Government in Nova Scotia has only two tiers: provincial and municipal. The province is divided into 50 municipalities, of which Lunenburg is one. The town is also within Lunenburg County, which was created for court sessional purposes in the 1860s and today has no government of its own, but the borders of which are coincident with certain provincial and federal electoral districts such as the Lunenburg Provincial Electoral District, and census districts. The county also covers the same terrain as the Municipality of the District of Lunenburg which surrounds, but does not include, Bridgewater, Lunenburg, and Mahone Bay, as they are incorporated separately and not part of the district municipality.


Colourful storefronts and signs lure tourists for visits

According to the 2016 census the most common National Occupational Classification was sales and services, with 24 per cent of jobs. By the North American Industry Classification System about half of all jobs were in health care and social assistance, accommodation and food services, manufacturing, and retail.[1] High Liner Foods runs Canada's largest secondary fish-processing plant in the town.[38]

The town's architecture and picturesque location make it attractive to the film industry.[38] The dramatic and climactic wedding scenes of the award winning Canadian movie Cloudburst starring Olympia Dukakis were filmed in Lunenburg. Other films set in New England and filmed partly in Lunenburg include The Covenant[39] and Dolores Claiborne.[40] The 2010 Japanese movie Hanamizuki was partly set and filmed in Lunenburg[41] and the science fiction television show Haven was partly filmed there though it is set in the United States.[42] The 2012 film The Disappeared, the 2020 television series Locke & Key, and the fourth season of the 2017 television series The Sinner were filmed in Lunenburg.[43][44][45]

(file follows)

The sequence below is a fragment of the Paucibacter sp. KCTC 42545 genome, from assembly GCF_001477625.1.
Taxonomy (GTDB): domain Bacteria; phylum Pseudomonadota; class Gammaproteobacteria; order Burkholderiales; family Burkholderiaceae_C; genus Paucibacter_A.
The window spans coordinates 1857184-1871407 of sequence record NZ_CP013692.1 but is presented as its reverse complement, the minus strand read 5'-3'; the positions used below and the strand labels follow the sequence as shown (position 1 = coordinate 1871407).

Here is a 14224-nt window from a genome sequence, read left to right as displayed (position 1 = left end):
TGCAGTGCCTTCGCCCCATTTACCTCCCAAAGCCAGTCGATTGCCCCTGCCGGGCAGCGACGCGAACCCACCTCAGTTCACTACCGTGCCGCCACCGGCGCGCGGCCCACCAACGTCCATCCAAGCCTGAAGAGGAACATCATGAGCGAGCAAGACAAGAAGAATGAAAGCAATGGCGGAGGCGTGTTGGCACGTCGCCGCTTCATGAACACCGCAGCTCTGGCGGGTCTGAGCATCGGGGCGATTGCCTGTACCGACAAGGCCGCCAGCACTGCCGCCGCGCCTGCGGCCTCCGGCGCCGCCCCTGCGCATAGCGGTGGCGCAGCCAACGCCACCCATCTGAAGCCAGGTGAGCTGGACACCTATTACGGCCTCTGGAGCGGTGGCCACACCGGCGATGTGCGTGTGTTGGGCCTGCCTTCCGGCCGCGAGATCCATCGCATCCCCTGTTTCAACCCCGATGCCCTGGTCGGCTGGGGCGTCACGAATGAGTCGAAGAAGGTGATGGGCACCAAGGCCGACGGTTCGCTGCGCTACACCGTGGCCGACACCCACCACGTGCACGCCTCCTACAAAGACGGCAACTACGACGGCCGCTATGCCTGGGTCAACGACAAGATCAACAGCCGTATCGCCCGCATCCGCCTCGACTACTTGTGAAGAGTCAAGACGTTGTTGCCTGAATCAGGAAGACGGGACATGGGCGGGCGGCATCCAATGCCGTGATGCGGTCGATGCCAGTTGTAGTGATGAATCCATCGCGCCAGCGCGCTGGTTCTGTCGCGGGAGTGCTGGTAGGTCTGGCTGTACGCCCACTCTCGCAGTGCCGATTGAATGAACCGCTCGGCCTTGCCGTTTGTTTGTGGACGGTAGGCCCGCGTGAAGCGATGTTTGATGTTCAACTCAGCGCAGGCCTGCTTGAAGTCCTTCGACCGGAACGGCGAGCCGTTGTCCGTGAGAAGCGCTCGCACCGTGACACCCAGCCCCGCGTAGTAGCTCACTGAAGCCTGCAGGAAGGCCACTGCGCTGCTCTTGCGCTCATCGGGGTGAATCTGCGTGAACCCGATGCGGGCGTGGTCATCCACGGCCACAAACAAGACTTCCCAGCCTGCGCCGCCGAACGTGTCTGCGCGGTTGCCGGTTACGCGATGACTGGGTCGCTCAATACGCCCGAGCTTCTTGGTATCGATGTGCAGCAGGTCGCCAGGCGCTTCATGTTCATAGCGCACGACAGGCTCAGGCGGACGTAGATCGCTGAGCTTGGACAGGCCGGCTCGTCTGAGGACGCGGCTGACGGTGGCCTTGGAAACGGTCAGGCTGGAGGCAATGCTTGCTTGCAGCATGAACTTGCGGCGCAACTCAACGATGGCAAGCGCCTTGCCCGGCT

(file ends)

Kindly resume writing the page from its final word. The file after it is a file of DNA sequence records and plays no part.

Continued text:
In the 2021 Census of Population conducted by Statistics Canada, Lunenburg had a population of 2,396 living in 1,089 of its 1,242 total private dwellings, a change of 5.9% from its 2016 population of 2,263. With a land area of 4.04 km2 (1.56 sq mi), it had a population density of 593.1/km2 (1,536.0/sq mi) in 2021.[46]

In 2016, the majority of the population is English-speaking Canadian Protestants. At 58, the median age is higher than the provincial median of 46. Household incomes are similar to provincial averages.


Panoramic view
Downtown Lunenburg, Nova Scotia, on the Corner of King and Pelham Streets.

See alsoEdit


  1. ^ a b c "Population and dwelling counts, for Canada, provinces and territories, and census subdivisions (municipalities), 2016 and 2011 censuses – 100% data (Nova Scotia)". Statistics Canada. February 8, 2017. Retrieved February 12, 2017.
  2. ^ Old Town Lunenburg Historic District National Historic Site of Canada. . Canadian Register of Historic Places. Retrieved 13 April 2013.
  3. ^ "Lunenburg". The Canadian Encyclopedia. Retrieved 9 May 2019.
  4. ^ Beck, Lauren (2016). "Early-Modern European and Indigenous Linguistic Influences on New Brunswick Place Names". Journal of New Brunswick Studies (7): 26. Archived from the original on 22 June 2014. Retrieved 4 May 2019.
  5. ^ Rand, Silas (1875). A First Reading Book in the Micmac Language: Comprising the Micmac Numerals, and the Names of the Different Kinds of Beasts, Birds, Fishes, Trees, &c. of the Maritime Provinces of Canada. Also, Some of the Indian Names of Places, and Many Familiar Words and Phrases, Translated Literally Into English. Nova Scotia Printing Company. p. 91. Retrieved 4 May 2019.
  6. ^ Wicken, Bill (1993). "26 August 1726: A Case Study in Mi'kmaq-New England Relations in the Early 18th Century". Acadiensis. XXIII (Autumn): 5–22. JSTOR 30303468.
  7. ^ Knickle, Margaret JA (2017). Creating Space for Historical Narratives Through Indigenous Storywork and Unsettling the Settler (PDF). Mount Saint Vincent University. p. 59. Retrieved 4 May 2019.
  8. ^ Grenier, John (2008). The Far Reaches of Empire: War in Nova Scotia, 1710–1760. University of Oklahoma Press. ISBN 978-0-8061-3876-3.
  9. ^ Bumsted, J. M. (2009). The Peoples of Canada: A Pre-Confederation History. Oxford University Press. pp. 121–125. ISBN 978-0-19-543101-8.
  10. ^ Graham, Dominick (1974–2019). "Charles Lawrence". Dictionary of Canadian Biography. University of Toronto/Université Laval. Retrieved 11 May 2019.
  11. ^ Ferguson, Charles (1974–2019). "Patrick Sutherland". Dictionary of Canadian Biography. University of Toronto/Université Laval. Retrieved 11 May 2019.
  12. ^ Grenier, John (2008). The Far Reaches of Empire: War in Nova Scotia, 1710–1760. University of Oklahoma Press. ISBN 978-0-8061-3876-3.
  13. ^ Genier, John (2008). The Far Reaches of Empire: War in Nova Scotia, 1710–1760. University of Oklahoma Press. p. 166. ISBN 978-0806138763. Retrieved 5 May 2019.